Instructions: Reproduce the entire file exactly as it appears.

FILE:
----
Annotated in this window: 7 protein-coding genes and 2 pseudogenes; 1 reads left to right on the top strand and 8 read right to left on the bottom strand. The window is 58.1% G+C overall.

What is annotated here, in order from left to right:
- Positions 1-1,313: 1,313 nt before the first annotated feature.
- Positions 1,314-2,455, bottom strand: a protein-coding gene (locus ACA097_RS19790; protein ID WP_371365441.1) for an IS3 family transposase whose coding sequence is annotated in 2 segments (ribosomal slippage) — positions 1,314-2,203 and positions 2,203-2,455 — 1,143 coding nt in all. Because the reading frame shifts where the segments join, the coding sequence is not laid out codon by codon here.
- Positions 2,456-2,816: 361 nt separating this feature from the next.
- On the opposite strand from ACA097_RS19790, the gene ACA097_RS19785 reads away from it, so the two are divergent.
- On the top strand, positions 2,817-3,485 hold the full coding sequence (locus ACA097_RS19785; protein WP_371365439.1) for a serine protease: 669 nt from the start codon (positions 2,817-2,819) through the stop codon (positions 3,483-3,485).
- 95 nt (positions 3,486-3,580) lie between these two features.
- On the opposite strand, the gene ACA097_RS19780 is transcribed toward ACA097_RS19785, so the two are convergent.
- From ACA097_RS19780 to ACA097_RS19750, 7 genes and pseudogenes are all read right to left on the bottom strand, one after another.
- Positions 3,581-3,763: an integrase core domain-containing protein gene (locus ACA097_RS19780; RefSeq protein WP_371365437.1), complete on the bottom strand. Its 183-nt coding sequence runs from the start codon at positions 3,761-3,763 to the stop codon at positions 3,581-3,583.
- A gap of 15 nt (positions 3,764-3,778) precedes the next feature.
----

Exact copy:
Annotated in this window: 7 protein-coding genes and 2 pseudogenes; 1 reads left to right on the top strand and 8 read right to left on the bottom strand. The window is 58.1% G+C overall.

What is annotated here, in order from left to right:
- Positions 1-1,313: 1,313 nt before the first annotated feature.
- Positions 1,314-2,455, bottom strand: a protein-coding gene (locus ACA097_RS19790; protein ID WP_371365441.1) for an IS3 family transposase whose coding sequence is annotated in 2 segments (ribosomal slippage) — positions 1,314-2,203 and positions 2,203-2,455 — 1,143 coding nt in all. Because the reading frame shifts where the segments join, the coding sequence is not laid out codon by codon here.
- Positions 2,456-2,816: 361 nt separating this feature from the next.
- On the opposite strand from ACA097_RS19790, the gene ACA097_RS19785 reads away from it, so the two are divergent.
- On the top strand, positions 2,817-3,485 hold the full coding sequence (locus ACA097_RS19785; protein WP_371365439.1) for a serine protease: 669 nt from the start codon (positions 2,817-2,819) through the stop codon (positions 3,483-3,485).
- 95 nt (positions 3,486-3,580) lie between these two features.
- On the opposite strand, the gene ACA097_RS19780 is transcribed toward ACA097_RS19785, so the two are convergent.
- From ACA097_RS19780 to ACA097_RS19750, 7 genes and pseudogenes are all read right to left on the bottom strand, one after another.
- Positions 3,581-3,763: an integrase core domain-containing protein gene (locus ACA097_RS19780; RefSeq protein WP_371365437.1), complete on the bottom strand. Its 183-nt coding sequence runs from the start codon at positions 3,761-3,763 to the stop codon at positions 3,581-3,583.
- A gap of 15 nt (positions 3,764-3,778) precedes the next feature.